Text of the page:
Further, consecutive array modifications now avoid redundant uniqueness checks.

                Finally, there are a variety of performance improvements:

                • String interpolations are more aggressively constant-folded
                • Fewer retain/release calls, especially for inout function arguments and within loops
                • Generic metadata in the Standard Library is now specialized at compile time, reducing dirty memory usage and improving performance
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                  “Pyodide was originally developed inside Mozilla to allow the use of Python in Iodide, an experimental effort to build an interactive scientific computing environment for the web.”

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                    I’ve been using OpenSCAD for a few years and have made some pretty complicated parametric designs, but even in Chapter 2 I learned things I didn’t know about!

                    Figure 4.: Preview individual geometry parts by temporarily prefixing them with a ! character

                    Since our funnel shape is the subtractive part of a difference operation, it is somewhat difficult to model the shape “blindly”. If we prefix the funnel shape with an exclamation mark (!translate( … ) union() …) and run a preview, then only the funnel shape will be drawn and no other geometry (Figure 4.). This selective preview of individual geometry parts is very useful and you will probably use it very often as a modeling aid.

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                        SIGBOVIK is an evening of tongue-in-cheek academic presentations, a venue for silly ideas and/or executions.

                        SIGBOVIK (Special Interest Group on Harry Query Bovik) is an annual multidisciplinary conference specializing in lesser-known areas of academic research such as Perplexity Theory, Sticky-Finger Manipulation, and State Dominance.

                        SIGBOVIK 2021 is the fifteenth edition of this esteemed conference series, which was formed in 2007 to celebrate the inestimable and variegated work of Harry Quintessentially Bovik. We especially welcome the three neglected quadrants of research: joke realizations of joke ideas, joke realizations of serious ideas, and serious realizations of joke ideas. (In other words: )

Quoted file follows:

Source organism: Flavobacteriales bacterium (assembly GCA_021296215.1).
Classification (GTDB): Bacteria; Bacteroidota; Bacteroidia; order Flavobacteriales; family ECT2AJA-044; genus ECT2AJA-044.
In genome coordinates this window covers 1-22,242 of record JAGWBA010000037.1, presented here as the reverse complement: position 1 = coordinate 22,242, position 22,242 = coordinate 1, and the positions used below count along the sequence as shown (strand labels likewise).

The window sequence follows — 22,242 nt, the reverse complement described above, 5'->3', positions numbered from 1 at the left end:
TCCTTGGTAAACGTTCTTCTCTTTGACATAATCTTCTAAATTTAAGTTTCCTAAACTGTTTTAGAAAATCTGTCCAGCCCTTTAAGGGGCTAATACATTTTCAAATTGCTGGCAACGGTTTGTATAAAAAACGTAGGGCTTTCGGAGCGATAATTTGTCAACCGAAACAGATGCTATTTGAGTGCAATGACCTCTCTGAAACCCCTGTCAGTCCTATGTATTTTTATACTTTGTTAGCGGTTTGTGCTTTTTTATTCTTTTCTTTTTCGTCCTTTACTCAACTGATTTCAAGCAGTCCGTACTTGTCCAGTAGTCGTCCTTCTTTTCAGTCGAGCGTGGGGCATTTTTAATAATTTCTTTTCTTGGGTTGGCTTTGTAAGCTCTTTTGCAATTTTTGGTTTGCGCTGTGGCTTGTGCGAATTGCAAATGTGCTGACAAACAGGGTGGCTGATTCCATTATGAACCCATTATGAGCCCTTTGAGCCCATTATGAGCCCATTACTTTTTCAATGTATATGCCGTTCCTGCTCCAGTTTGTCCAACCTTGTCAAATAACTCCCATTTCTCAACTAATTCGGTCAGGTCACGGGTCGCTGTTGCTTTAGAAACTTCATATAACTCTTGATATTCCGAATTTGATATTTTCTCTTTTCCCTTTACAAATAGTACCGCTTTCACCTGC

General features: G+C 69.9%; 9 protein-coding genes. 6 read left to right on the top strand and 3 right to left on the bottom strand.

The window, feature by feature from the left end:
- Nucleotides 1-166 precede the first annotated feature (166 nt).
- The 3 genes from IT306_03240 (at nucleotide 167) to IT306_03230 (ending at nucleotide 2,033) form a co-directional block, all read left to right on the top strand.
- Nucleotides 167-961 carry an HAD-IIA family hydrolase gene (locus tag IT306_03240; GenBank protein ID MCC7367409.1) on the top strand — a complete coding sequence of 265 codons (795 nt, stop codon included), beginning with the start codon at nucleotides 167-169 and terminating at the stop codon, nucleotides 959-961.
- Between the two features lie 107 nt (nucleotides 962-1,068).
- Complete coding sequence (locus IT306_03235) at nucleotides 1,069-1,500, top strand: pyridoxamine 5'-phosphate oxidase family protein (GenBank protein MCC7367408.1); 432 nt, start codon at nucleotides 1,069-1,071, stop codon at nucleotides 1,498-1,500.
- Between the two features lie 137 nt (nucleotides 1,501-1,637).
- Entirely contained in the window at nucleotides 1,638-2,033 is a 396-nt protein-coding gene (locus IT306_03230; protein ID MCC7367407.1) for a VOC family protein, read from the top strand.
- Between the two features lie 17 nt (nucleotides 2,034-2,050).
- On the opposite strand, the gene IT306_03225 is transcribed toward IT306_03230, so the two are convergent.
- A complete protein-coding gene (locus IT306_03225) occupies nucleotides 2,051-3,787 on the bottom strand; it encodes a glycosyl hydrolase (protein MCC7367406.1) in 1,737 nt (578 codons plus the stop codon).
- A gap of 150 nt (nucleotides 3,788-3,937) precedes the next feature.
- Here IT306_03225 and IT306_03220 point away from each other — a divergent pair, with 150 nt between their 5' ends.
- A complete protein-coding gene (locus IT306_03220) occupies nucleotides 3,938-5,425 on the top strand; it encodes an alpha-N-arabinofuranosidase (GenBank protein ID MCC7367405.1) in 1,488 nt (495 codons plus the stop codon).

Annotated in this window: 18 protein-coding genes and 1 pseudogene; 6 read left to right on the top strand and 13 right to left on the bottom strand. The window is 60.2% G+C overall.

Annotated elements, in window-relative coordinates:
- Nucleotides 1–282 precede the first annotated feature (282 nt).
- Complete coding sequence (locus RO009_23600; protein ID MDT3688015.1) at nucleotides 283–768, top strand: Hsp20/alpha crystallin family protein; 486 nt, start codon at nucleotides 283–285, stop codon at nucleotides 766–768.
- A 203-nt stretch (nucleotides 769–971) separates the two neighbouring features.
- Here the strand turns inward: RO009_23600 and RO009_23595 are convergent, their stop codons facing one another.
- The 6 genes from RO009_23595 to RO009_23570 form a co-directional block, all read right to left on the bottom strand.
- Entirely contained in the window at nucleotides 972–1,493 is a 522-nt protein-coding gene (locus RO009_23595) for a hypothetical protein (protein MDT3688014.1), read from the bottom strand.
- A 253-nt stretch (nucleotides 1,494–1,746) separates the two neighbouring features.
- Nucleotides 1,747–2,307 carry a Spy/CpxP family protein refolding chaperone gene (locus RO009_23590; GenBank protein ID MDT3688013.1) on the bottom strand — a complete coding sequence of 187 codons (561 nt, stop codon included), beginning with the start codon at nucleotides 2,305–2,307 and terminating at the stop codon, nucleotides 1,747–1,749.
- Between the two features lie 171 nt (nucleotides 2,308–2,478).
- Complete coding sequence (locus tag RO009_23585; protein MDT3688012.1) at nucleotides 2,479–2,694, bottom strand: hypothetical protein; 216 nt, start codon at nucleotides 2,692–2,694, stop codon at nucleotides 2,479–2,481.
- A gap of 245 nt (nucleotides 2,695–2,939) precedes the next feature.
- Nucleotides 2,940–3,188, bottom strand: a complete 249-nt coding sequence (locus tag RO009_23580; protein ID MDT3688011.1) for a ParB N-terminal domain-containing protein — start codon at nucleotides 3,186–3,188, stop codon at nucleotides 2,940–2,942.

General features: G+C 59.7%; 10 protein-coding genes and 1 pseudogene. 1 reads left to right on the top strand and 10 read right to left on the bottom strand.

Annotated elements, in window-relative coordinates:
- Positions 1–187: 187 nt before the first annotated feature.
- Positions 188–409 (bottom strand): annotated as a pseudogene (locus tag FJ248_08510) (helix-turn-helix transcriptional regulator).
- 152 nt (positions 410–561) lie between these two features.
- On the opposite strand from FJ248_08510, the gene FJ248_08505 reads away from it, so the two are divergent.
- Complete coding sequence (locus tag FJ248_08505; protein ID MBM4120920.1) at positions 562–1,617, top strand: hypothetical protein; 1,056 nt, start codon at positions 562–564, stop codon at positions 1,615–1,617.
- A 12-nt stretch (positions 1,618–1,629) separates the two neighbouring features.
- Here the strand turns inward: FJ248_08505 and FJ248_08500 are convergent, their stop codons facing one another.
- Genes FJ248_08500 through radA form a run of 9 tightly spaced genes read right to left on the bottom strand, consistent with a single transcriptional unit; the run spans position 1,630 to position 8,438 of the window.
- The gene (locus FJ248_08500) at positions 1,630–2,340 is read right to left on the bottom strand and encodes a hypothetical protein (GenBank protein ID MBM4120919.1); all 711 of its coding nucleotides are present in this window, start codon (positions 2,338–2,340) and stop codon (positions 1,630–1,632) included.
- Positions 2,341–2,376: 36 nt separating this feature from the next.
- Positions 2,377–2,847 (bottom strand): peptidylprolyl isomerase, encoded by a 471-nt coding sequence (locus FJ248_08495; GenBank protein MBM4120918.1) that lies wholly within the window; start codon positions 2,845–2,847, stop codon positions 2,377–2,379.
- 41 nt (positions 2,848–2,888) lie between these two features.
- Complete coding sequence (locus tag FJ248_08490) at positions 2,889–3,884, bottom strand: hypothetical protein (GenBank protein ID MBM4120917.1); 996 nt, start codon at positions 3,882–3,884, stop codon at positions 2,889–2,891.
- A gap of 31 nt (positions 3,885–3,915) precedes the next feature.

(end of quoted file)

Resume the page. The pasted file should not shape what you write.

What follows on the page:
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                          The three high-level features of Jujube are described as:

                          • The working copy is a commit - All runs of the tool log/commit the current state of edits
                          • Commits can contains conflicts - Conflicts are folded back into the repository
                          • Operations are logged

                          One of the things I love (and hate 😂) about git is how it reflects just the DAG of changes.

                          I’m super curious how folding in the management of conflicts into repositories would impact other areas of tooling / workflows.

                          It seems to me that including conflicts as a first-class repository entity would reflect the DAG of changes even better, and allow much more interesting / helpful tooling.

                          To quote the author’s description of commits containing conflicts:

                          It means that there is a consistent way of resolving conflicts: check out a commit with conflicts in, resolve the conflicts, and amend them into the conflicted commit. Then evolve descendant commits.

                          It naturally enables collaborative conflict resolution.

                          The in-tree conflicts means that there is no need for book-keeping in rebase-like commands to support continue/abort operations. Instead, the rebase can simply continue and create the desired new DAG shape.

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                            One of the interesting aspects here is a bit hidden as supporting “Evolution”. It tracks the meta changes of a repository. How commits moved, e.g. if you have two commits squashed together, there will be an edge from the two original commits to the squashed commits, so you can trace this back. Same applies to rebases, etc. So you reflect not just the history as an engineer wants it, but also how it originated.

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                            This is an important piece on a whole bunch of levels, everything from the very micro Notifications are actually one of the hardest problems in software, to the very macro Just because a developer calls a feature complete, doesn’t make it usable

                            On the notifications front, I personally worked, first as a Support Tech, then a developer on a product where notifications were basically the key feature. It was an all-in-one monitoring application that did network and systems monitoring from a central server.

                            As a support engineer, one of the most frequent questions was: “Why was I not notified of this?” In our product it usually came down to one of two things, either “You were notified, I can see the notification was triggered and sent to your email, but you didn’t see/ignored it” or, “Because you inadvertently configured the notification to suppress the notification”.